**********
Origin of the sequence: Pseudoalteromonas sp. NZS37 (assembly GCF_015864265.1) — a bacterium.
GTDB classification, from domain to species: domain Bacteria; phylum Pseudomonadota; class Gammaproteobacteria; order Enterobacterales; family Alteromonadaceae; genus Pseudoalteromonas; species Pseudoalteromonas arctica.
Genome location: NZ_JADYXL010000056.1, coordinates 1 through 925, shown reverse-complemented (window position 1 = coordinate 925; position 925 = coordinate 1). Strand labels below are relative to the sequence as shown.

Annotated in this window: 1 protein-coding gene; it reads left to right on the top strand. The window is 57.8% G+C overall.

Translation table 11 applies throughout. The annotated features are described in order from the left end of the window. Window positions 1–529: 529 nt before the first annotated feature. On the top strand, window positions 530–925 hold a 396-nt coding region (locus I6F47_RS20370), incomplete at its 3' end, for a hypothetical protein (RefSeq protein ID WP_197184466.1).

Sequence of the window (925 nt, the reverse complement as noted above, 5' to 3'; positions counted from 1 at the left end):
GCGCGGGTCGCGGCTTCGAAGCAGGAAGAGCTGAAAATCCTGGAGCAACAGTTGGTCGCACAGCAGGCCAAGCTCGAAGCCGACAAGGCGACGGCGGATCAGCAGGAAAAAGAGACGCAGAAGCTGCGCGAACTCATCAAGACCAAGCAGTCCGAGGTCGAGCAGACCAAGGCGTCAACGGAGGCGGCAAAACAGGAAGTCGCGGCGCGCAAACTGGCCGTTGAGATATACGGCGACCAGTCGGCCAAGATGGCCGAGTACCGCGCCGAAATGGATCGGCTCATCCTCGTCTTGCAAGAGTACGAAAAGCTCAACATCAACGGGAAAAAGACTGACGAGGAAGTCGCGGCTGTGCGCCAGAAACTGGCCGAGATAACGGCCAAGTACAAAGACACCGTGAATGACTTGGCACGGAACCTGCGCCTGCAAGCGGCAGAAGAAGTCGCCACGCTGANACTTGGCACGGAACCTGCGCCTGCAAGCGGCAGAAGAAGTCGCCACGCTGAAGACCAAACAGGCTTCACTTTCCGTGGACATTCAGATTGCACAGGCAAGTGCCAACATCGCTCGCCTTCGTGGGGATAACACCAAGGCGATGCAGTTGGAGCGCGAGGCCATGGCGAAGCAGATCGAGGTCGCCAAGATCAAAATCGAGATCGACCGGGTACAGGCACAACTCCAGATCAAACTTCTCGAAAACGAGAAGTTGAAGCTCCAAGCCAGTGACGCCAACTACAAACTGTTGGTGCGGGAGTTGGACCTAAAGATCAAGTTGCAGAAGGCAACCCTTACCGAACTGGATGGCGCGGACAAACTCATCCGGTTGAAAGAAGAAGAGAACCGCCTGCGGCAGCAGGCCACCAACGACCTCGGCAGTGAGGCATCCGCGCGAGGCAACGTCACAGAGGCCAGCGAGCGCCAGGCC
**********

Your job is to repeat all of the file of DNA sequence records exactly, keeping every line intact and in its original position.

Origin of the sequence: Pseudoalteromonas sp. NZS37 (assembly GCF_015864265.1) — a bacterium.
GTDB classification, from domain to species: domain Bacteria; phylum Pseudomonadota; class Gammaproteobacteria; order Enterobacterales; family Alteromonadaceae; genus Pseudoalteromonas; species Pseudoalteromonas arctica.
Genome location: NZ_JADYXL010000056.1, coordinates 1 through 925, shown reverse-complemented (window position 1 = coordinate 925; position 925 = coordinate 1). Strand labels below are relative to the sequence as shown.

Annotated in this window: 1 protein-coding gene; it reads left to right on the top strand. The window is 57.8% G+C overall.

Translation table 11 applies throughout. The annotated features are described in order from the left end of the window. Window positions 1–529: 529 nt before the first annotated feature. On the top strand, window positions 530–925 hold a 396-nt coding region (locus I6F47_RS20370), incomplete at its 3' end, for a hypothetical protein (RefSeq protein ID WP_197184466.1).

Sequence of the window (925 nt, the reverse complement as noted above, 5' to 3'; positions counted from 1 at the left end):
GCGCGGGTCGCGGCTTCGAAGCAGGAAGAGCTGAAAATCCTGGAGCAACAGTTGGTCGCACAGCAGGCCAAGCTCGAAGCCGACAAGGCGACGGCGGATCAGCAGGAAAAAGAGACGCAGAAGCTGCGCGAACTCATCAAGACCAAGCAGTCCGAGGTCGAGCAGACCAAGGCGTCAACGGAGGCGGCAAAACAGGAAGTCGCGGCGCGCAAACTGGCCGTTGAGATATACGGCGACCAGTCGGCCAAGATGGCCGAGTACCGCGCCGAAATGGATCGGCTCATCCTCGTCTTGCAAGAGTACGAAAAGCTCAACATCAACGGGAAAAAGACTGACGAGGAAGTCGCGGCTGTGCGCCAGAAACTGGCCGAGATAACGGCCAAGTACAAAGACACCGTGAATGACTTGGCACGGAACCTGCGCCTGCAAGCGGCAGAAGAAGTCGCCACGCTGANACTTGGCACGGAACCTGCGCCTGCAAGCGGCAGAAGAAGTCGCCACGCTGAAGACCAAACAGGCTTCACTTTCCGTGGACATTCAGATTGCACAGGCAAGTGCCAACATCGCTCGCCTTCGTGGGGATAACACCAAGGCGATGCAGTTGGAGCGCGAGGCCATGGCGAAGCAGATCGAGGTCGCCAAGATCAAAATCGAGATCGACCGGGTACAGGCACAACTCCAGATCAAACTTCTCGAAAACGAGAAGTTGAAGCTCCAAGCCAGTGACGCCAACTACAAACTGTTGGTGCGGGAGTTGGACCTAAAGATCAAGTTGCAGAAGGCAACCCTTACCGAACTGGATGGCGCGGACAAACTCATCCGGTTGAAAGAAGAAGAGAACCGCCTGCGGCAGCAGGCCACCAACGACCTCGGCAGTGAGGCATCCGCGCGAGGCAACGTCACAGAGGCCAGCGAGCGCCAGGCC